Father Bernas was the valedictorian of ALS Batch 1962, which is quite star-studded. Among his batch mates were Retired Supreme Court Justice Adolfo Azcuna, fomer Sandiganbayan Presiding Justice Francis Garchitorena, and another renowned author and Ateneo professor, Cesario Azucena. Right after placing 9th in the Bar, he flew to the United States and took his Masters and Doctorate in Law at the New York University, and at the same time studied Theology at Woodstock College.

The Scholar 

It was in 1966that he began to teach in ALS. He has been with the Law School ever since, except for the nine years he spent as President of the Ateneo de Manila University (AdMU) and six years as Head of the Jesuit Order.  At some point, he also taught Latin and English in the Ateneo High School. He eventually became Dean of the Law School in 1984. “As a Dean, I enjoyed it. I don’t know if they enjoyed it!” he muses. He was pulled out of the law school to be the Dean of the Arts and Sciences in AdMU, and was put back in the law school to be Dean again.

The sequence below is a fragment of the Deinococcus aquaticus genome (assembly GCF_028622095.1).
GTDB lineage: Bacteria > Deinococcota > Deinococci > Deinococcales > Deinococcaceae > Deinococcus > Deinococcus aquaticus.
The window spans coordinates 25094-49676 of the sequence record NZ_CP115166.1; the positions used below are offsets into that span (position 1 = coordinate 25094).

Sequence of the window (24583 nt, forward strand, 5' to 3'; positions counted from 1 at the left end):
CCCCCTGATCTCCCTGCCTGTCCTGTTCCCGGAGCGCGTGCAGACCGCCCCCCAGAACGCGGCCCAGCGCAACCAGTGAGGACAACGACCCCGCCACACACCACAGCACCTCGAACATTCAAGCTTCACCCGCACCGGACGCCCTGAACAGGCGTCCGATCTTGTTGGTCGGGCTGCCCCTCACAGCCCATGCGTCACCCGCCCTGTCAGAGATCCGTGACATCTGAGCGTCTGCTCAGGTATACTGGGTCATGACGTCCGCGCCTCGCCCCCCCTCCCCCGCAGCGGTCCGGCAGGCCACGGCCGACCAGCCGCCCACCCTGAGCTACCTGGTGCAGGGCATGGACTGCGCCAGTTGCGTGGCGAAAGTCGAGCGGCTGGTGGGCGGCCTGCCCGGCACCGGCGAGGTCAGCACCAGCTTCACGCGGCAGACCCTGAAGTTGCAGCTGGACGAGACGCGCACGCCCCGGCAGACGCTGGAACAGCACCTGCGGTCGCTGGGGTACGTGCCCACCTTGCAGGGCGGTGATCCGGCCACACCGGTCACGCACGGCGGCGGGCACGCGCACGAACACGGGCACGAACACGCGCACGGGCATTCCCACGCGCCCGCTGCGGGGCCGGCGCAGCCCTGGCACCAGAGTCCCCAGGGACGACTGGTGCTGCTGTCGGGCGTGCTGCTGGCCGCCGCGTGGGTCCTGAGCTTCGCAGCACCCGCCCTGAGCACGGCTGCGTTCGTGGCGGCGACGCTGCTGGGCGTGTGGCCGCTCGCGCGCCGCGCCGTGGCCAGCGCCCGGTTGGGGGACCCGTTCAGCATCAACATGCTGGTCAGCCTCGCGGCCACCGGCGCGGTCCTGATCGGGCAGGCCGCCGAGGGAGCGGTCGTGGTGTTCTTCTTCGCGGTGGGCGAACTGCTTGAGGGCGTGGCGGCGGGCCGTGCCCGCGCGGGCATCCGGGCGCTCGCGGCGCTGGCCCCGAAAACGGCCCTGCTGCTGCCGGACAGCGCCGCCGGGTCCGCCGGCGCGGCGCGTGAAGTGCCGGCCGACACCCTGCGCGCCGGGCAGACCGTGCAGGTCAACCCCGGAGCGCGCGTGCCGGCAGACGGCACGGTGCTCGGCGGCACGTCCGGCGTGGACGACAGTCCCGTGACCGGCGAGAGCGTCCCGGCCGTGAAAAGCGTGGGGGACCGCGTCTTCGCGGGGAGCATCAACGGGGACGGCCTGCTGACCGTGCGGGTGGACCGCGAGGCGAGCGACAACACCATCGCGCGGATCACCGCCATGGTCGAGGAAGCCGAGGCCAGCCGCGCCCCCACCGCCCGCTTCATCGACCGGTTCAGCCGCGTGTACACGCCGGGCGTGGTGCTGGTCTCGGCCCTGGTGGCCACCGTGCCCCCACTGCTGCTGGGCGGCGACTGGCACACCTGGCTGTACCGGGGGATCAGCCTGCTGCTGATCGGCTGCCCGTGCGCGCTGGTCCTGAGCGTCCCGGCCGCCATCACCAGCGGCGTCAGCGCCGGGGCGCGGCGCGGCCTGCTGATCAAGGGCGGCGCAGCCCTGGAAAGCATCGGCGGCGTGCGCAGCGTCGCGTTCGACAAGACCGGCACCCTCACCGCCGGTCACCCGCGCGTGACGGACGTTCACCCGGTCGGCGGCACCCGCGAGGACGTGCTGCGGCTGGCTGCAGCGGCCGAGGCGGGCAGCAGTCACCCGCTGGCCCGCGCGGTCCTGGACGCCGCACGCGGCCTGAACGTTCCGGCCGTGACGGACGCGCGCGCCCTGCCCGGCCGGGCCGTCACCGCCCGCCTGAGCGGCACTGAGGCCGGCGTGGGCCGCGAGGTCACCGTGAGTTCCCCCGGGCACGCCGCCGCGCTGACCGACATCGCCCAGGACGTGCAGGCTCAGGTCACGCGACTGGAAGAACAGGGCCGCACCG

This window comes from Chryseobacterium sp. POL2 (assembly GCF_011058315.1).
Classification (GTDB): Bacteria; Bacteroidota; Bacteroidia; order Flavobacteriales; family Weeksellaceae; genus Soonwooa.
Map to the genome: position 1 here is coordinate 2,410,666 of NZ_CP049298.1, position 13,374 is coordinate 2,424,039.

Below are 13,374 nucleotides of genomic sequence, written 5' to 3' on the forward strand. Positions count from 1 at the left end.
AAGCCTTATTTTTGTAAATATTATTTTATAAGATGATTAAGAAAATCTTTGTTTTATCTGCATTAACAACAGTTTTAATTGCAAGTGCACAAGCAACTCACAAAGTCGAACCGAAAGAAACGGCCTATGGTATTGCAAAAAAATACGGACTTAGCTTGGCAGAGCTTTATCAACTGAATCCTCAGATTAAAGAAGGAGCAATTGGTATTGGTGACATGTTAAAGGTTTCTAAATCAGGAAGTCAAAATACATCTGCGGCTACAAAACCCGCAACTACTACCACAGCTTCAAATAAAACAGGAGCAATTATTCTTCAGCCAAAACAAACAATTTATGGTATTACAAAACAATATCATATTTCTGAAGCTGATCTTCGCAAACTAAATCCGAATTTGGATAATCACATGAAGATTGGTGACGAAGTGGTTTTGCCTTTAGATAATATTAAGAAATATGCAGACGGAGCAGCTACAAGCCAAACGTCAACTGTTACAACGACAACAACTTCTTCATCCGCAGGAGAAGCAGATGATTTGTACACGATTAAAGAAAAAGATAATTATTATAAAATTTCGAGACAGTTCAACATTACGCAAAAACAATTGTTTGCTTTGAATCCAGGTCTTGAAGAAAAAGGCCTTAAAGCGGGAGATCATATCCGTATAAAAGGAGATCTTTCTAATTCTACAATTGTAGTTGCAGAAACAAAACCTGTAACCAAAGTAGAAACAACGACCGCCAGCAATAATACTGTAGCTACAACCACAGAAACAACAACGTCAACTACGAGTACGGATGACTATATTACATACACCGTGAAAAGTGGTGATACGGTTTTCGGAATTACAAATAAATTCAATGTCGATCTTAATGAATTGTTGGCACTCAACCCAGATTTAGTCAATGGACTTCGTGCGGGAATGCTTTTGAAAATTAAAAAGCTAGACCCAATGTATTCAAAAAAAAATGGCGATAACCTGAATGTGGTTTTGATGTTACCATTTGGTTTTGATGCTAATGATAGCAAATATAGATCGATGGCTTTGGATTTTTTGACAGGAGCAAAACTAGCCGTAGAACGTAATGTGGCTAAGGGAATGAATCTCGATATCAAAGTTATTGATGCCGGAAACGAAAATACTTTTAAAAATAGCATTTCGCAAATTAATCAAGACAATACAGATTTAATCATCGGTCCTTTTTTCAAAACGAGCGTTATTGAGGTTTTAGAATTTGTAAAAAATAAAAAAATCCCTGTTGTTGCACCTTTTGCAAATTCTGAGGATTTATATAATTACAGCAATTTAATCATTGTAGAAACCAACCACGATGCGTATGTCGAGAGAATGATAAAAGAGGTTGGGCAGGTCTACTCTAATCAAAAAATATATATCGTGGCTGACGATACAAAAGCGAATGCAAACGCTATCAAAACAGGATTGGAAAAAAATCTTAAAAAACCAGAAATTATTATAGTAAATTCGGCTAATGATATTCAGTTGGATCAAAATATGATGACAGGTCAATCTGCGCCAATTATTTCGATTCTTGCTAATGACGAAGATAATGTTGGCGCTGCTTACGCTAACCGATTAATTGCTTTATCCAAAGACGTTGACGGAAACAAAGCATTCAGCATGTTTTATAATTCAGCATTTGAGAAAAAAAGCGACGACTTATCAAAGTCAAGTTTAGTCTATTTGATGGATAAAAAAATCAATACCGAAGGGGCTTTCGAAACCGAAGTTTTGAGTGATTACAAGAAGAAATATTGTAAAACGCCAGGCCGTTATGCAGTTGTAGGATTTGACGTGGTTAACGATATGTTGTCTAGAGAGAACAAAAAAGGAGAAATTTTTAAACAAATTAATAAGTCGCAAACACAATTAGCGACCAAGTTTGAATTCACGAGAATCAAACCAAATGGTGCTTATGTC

As a professor, Father Bernas denies being strict, and his students can attest to this. While some professors get easily disappointed and irked when students come to class unprepared, he simply keeps his cool: “I’m not the one being graded… I will just give them a low mark! Bahala sila!”Nevertheless, his students know that despite his generally calm demeanor, laughing with (or at) you while you recite disastrously, a low grade still lurks behind.

“I always enjoyed teaching, I always enjoyed tormenting people!” Father Bernas snickers. “I think they [his students] also enjoyed it, especially after they go through me and they’ll look back… That’s the case with students all time, they boast of the professors they have—after.” He has no favorite students, and treats them all the same, “That’s how you get a high grade, I did not discriminate against you,” he jokes. He also claims not to have any memorable memory, as he finds that law students are the same every year. But those who have been his students certainly have memories of him, as one of our editors reminds him of the time he made her sing the National Anthem in class. He only laughs at the memory of it.